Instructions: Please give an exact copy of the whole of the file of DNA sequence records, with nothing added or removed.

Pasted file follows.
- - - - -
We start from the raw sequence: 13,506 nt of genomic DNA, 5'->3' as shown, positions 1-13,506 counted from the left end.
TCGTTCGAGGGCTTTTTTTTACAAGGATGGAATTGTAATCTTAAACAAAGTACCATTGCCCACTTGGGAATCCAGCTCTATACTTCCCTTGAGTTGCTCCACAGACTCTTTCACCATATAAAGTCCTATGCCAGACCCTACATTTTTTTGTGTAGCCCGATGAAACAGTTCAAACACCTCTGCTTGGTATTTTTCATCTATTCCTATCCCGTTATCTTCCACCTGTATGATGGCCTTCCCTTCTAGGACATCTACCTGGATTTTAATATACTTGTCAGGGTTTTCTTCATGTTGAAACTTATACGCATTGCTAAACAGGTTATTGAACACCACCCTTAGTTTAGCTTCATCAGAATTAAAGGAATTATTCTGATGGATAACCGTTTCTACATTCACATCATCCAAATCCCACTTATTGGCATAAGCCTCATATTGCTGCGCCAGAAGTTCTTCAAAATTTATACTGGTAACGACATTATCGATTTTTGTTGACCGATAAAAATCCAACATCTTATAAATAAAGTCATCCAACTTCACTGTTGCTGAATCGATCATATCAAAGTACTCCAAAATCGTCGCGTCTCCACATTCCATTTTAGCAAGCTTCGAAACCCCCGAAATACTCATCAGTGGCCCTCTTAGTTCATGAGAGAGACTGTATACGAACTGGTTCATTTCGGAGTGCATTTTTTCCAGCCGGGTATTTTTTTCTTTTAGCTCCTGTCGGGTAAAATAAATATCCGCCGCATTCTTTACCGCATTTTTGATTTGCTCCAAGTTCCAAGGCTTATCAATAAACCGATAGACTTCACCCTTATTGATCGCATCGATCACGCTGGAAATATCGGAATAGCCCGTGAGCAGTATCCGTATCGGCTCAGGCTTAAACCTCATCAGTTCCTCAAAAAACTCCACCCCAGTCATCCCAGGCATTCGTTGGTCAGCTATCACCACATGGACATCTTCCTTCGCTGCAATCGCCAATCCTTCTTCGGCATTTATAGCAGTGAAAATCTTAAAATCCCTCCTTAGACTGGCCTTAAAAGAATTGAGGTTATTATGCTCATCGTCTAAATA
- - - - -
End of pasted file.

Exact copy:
We start from the raw sequence: 13,506 nt of genomic DNA, 5'->3' as shown, positions 1-13,506 counted from the left end.
TCGTTCGAGGGCTTTTTTTTACAAGGATGGAATTGTAATCTTAAACAAAGTACCATTGCCCACTTGGGAATCCAGCTCTATACTTCCCTTGAGTTGCTCCACAGACTCTTTCACCATATAAAGTCCTATGCCAGACCCTACATTTTTTTGTGTAGCCCGATGAAACAGTTCAAACACCTCTGCTTGGTATTTTTCATCTATTCCTATCCCGTTATCTTCCACCTGTATGATGGCCTTCCCTTCTAGGACATCTACCTGGATTTTAATATACTTGTCAGGGTTTTCTTCATGTTGAAACTTATACGCATTGCTAAACAGGTTATTGAACACCACCCTTAGTTTAGCTTCATCAGAATTAAAGGAATTATTCTGATGGATAACCGTTTCTACATTCACATCATCCAAATCCCACTTATTGGCATAAGCCTCATATTGCTGCGCCAGAAGTTCTTCAAAATTTATACTGGTAACGACATTATCGATTTTTGTTGACCGATAAAAATCCAACATCTTATAAATAAAGTCATCCAACTTCACTGTTGCTGAATCGATCATATCAAAGTACTCCAAAATCGTCGCGTCTCCACATTCCATTTTAGCAAGCTTCGAAACCCCCGAAATACTCATCAGTGGCCCTCTTAGTTCATGAGAGAGACTGTATACGAACTGGTTCATTTCGGAGTGCATTTTTTCCAGCCGGGTATTTTTTTCTTTTAGCTCCTGTCGGGTAAAATAAATATCCGCCGCATTCTTTACCGCATTTTTGATTTGCTCCAAGTTCCAAGGCTTATCAATAAACCGATAGACTTCACCCTTATTGATCGCATCGATCACGCTGGAAATATCGGAATAGCCCGTGAGCAGTATCCGTATCGGCTCAGGCTTAAACCTCATCAGTTCCTCAAAAAACTCCACCCCAGTCATCCCAGGCATTCGTTGGTCAGCTATCACCACATGGACATCTTCCTTCGCTGCAATCGCCAATCCTTCTTCGGCATTTATAGCAGTGAAAATCTTAAAATCCCTCCTTAGACTGGCCTTAAAAGAATTGAGGTTATTATGCTCATCGTCTAAATA